In a few days, my son will graduate high school. We say, “Oh my, where did the time go?”
But I know exactly where it went:
It went to 2 a.m. feedings and all-night sicknesses. Cuddles and endless grilled cheese. “I love you”s and “You’re so mean”s. It went to school events, parent-teacher conferences, and relearning how to do things, like solve a quadratic equation.
It went to pumpkin guts fights and water fights. Coloring Easter eggs and Christmas mornings. Sliding down a slip and slide until the ground was muddy. It went to the endless piles of laundry and dirty dishes in the sink. The rapid-fire “Mom”s and the grating squeak of a saxophone. It went to groundings and praises. Ballfields and hours of running play lines.
And then… it went to doctors. MRIs and CT scans. IEPs and 504 plans. Specialists and clinical trials. This medicine and that medicine. Side effects, like short-term memory loss. It went to learning about Tourette’s for the first time. The real Tourette’s, not what is depicted in movies for comedic value.
It went to firsts again. First time in public with tics. First time on in-home instruction. First time back to school. It went to pushing too hard, then not hard enough. It went to tears in the shower, when no one could see.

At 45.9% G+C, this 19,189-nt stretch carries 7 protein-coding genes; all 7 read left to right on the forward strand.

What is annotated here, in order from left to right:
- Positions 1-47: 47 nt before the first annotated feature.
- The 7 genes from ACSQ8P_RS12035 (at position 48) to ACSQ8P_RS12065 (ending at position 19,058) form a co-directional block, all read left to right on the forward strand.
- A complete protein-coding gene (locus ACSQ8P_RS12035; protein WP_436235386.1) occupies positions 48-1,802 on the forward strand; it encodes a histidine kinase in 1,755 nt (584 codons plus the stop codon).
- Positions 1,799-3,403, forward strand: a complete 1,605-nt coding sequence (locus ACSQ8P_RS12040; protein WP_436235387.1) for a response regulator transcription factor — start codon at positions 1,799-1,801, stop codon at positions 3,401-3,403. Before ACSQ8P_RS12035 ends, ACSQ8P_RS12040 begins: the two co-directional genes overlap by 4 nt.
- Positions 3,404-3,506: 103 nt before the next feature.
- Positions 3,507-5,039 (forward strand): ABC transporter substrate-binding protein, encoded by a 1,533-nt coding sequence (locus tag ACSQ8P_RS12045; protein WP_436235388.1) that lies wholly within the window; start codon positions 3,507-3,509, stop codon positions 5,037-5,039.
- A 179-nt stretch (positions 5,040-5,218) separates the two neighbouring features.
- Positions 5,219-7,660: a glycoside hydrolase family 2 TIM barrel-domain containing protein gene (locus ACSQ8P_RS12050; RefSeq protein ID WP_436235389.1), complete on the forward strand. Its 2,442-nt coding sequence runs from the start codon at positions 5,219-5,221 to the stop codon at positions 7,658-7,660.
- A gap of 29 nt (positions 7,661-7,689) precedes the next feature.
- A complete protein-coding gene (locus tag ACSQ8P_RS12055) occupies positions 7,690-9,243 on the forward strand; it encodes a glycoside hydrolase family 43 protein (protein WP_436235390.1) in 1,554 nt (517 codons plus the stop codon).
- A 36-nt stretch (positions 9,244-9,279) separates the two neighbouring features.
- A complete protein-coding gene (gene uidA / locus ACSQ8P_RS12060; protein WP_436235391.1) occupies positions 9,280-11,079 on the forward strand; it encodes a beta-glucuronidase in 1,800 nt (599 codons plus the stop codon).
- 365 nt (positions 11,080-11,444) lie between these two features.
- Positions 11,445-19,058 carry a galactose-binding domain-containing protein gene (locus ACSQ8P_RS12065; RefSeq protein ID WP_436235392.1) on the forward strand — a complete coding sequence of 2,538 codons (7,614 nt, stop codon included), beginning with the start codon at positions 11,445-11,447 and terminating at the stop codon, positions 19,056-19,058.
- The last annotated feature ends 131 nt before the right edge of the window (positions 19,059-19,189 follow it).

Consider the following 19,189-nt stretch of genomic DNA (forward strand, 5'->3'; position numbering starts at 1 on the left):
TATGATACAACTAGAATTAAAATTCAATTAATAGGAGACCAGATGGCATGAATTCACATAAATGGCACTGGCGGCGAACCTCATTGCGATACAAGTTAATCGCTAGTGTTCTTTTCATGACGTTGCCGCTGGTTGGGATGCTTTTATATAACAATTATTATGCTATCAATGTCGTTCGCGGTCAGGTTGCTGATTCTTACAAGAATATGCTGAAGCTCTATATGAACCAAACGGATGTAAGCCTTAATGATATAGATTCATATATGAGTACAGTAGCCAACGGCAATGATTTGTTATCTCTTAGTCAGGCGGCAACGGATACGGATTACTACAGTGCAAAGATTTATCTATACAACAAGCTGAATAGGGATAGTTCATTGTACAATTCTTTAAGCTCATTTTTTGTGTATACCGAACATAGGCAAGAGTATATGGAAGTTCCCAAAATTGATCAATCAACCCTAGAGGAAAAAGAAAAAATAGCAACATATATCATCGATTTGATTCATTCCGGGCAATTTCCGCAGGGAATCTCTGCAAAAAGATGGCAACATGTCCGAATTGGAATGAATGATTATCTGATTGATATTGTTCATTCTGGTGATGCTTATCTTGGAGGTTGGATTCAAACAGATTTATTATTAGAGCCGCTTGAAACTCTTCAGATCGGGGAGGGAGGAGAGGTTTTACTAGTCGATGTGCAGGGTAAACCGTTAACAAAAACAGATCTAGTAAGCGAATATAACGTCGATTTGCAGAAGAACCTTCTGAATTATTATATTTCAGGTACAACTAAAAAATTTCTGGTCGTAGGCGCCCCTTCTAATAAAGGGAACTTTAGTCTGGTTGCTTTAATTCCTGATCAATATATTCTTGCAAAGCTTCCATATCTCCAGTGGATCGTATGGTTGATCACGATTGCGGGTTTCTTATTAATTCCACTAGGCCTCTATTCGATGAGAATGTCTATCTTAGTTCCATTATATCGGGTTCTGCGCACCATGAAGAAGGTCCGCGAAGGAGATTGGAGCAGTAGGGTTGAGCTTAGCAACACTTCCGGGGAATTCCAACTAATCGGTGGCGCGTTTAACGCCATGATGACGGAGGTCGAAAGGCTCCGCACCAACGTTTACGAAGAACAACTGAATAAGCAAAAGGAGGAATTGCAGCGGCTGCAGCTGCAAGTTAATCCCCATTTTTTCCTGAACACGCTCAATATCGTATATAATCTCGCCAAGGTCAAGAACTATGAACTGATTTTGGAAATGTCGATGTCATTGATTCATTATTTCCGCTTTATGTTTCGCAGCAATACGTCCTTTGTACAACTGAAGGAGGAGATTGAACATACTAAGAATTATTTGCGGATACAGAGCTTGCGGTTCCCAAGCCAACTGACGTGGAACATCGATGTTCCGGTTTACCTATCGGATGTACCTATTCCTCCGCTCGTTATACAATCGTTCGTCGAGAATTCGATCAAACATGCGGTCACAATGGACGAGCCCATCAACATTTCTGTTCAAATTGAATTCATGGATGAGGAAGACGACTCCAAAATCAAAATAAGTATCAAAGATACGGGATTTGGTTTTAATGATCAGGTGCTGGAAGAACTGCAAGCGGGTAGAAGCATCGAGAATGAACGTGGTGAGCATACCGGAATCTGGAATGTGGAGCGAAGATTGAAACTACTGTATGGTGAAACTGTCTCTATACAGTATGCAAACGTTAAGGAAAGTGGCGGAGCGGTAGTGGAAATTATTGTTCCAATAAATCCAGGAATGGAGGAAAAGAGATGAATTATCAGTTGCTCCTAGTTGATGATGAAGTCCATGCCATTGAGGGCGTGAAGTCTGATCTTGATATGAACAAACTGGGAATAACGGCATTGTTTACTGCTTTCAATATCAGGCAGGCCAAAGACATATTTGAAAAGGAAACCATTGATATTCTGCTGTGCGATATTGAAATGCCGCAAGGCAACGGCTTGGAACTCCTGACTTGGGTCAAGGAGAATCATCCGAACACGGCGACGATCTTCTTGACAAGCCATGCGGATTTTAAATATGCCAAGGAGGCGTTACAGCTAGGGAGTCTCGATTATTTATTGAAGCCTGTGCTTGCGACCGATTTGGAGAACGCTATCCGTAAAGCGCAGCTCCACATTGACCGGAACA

It went to teaching ourselves and others to ignore the noises and movements parents are hardwired to stop. Learning what being an advocate meant. Learning when to be a shield and when to be a backstop. It went to unexpected calls from school and unplanned absences. Waking up every day, hoping the dead look was gone from his eyes, the pain would go away and his head would no longer hang in public. It went to checking a closed door with a soul-wrenching fear when things got too quiet.
It went to lost friends and new ones. People who understood and overlooked and those who didn’t. It went to learning to accept help. It went to teachers and administrators, who listened and had his back. Who guided us through it all. It went to adjusting to a new normal.
And then it went to band concerts and competitions. Running play lines and Comic Con. It went to the first time to the movies and first time behind a wheel. It went to setbacks and new tics met with a shrug. It went to handling his own meetings. It went to him telling me to stop watching, stop asking if he’s okay. It went to jokes again and laughs. Seeing the twinkle return in his eyes. It went to watching him walk through Walmart with his vocal tic, not giving a damn.
So, in the end, I know exactly where the last 18 years went. It went to getting him exactly where he is right now, ready to walk across the stage and get his diploma. Ready to head off to college, a confident young man.
I still remember his first day of kindergarten, dressed in his little shorts and sporting his first backpack. I stepped out to walk him in and he stopped, turned around, held up his little hand and said, “Mom, I got this.”
And while the words aren’t the same, the actions are. He’s got this. And we couldn’t be prouder of the young man he’s become. Now it’s his story to tell.
It was all possible because of the love and support of so many. Thank you isn’t enough.